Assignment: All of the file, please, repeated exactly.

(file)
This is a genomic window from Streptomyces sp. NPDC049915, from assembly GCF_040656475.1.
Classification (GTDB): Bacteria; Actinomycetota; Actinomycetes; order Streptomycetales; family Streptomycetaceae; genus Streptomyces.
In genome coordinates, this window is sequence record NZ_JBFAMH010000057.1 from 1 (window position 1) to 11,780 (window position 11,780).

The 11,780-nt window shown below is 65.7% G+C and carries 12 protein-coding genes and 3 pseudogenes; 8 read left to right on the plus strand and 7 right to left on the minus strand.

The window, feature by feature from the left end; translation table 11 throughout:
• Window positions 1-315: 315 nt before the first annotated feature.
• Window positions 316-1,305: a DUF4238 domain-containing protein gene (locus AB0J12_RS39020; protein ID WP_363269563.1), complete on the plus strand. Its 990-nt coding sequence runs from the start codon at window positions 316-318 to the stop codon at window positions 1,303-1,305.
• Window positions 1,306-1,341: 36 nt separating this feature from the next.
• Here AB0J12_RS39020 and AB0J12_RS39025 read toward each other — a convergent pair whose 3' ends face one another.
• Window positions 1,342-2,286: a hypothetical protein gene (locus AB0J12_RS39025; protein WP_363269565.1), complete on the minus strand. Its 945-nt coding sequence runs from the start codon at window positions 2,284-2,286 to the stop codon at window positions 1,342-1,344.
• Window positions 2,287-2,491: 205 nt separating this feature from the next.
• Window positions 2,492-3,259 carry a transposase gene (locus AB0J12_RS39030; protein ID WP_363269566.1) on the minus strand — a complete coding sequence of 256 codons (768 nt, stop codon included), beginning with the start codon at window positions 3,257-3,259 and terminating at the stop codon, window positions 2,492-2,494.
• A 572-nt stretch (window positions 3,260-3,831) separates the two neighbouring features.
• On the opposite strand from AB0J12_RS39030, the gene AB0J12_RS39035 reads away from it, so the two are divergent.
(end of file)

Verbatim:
This is a genomic window from Streptomyces sp. NPDC049915, from assembly GCF_040656475.1.
Classification (GTDB): Bacteria; Actinomycetota; Actinomycetes; order Streptomycetales; family Streptomycetaceae; genus Streptomyces.
In genome coordinates, this window is sequence record NZ_JBFAMH010000057.1 from 1 (window position 1) to 11,780 (window position 11,780).

The 11,780-nt window shown below is 65.7% G+C and carries 12 protein-coding genes and 3 pseudogenes; 8 read left to right on the plus strand and 7 right to left on the minus strand.

The window, feature by feature from the left end; translation table 11 throughout:
• Window positions 1-315: 315 nt before the first annotated feature.
• Window positions 316-1,305: a DUF4238 domain-containing protein gene (locus AB0J12_RS39020; protein ID WP_363269563.1), complete on the plus strand. Its 990-nt coding sequence runs from the start codon at window positions 316-318 to the stop codon at window positions 1,303-1,305.
• Window positions 1,306-1,341: 36 nt separating this feature from the next.
• Here AB0J12_RS39020 and AB0J12_RS39025 read toward each other — a convergent pair whose 3' ends face one another.
• Window positions 1,342-2,286: a hypothetical protein gene (locus AB0J12_RS39025; protein WP_363269565.1), complete on the minus strand. Its 945-nt coding sequence runs from the start codon at window positions 2,284-2,286 to the stop codon at window positions 1,342-1,344.
• Window positions 2,287-2,491: 205 nt separating this feature from the next.
• Window positions 2,492-3,259 carry a transposase gene (locus AB0J12_RS39030; protein ID WP_363269566.1) on the minus strand — a complete coding sequence of 256 codons (768 nt, stop codon included), beginning with the start codon at window positions 3,257-3,259 and terminating at the stop codon, window positions 2,492-2,494.
• A 572-nt stretch (window positions 3,260-3,831) separates the two neighbouring features.
• On the opposite strand from AB0J12_RS39030, the gene AB0J12_RS39035 reads away from it, so the two are divergent.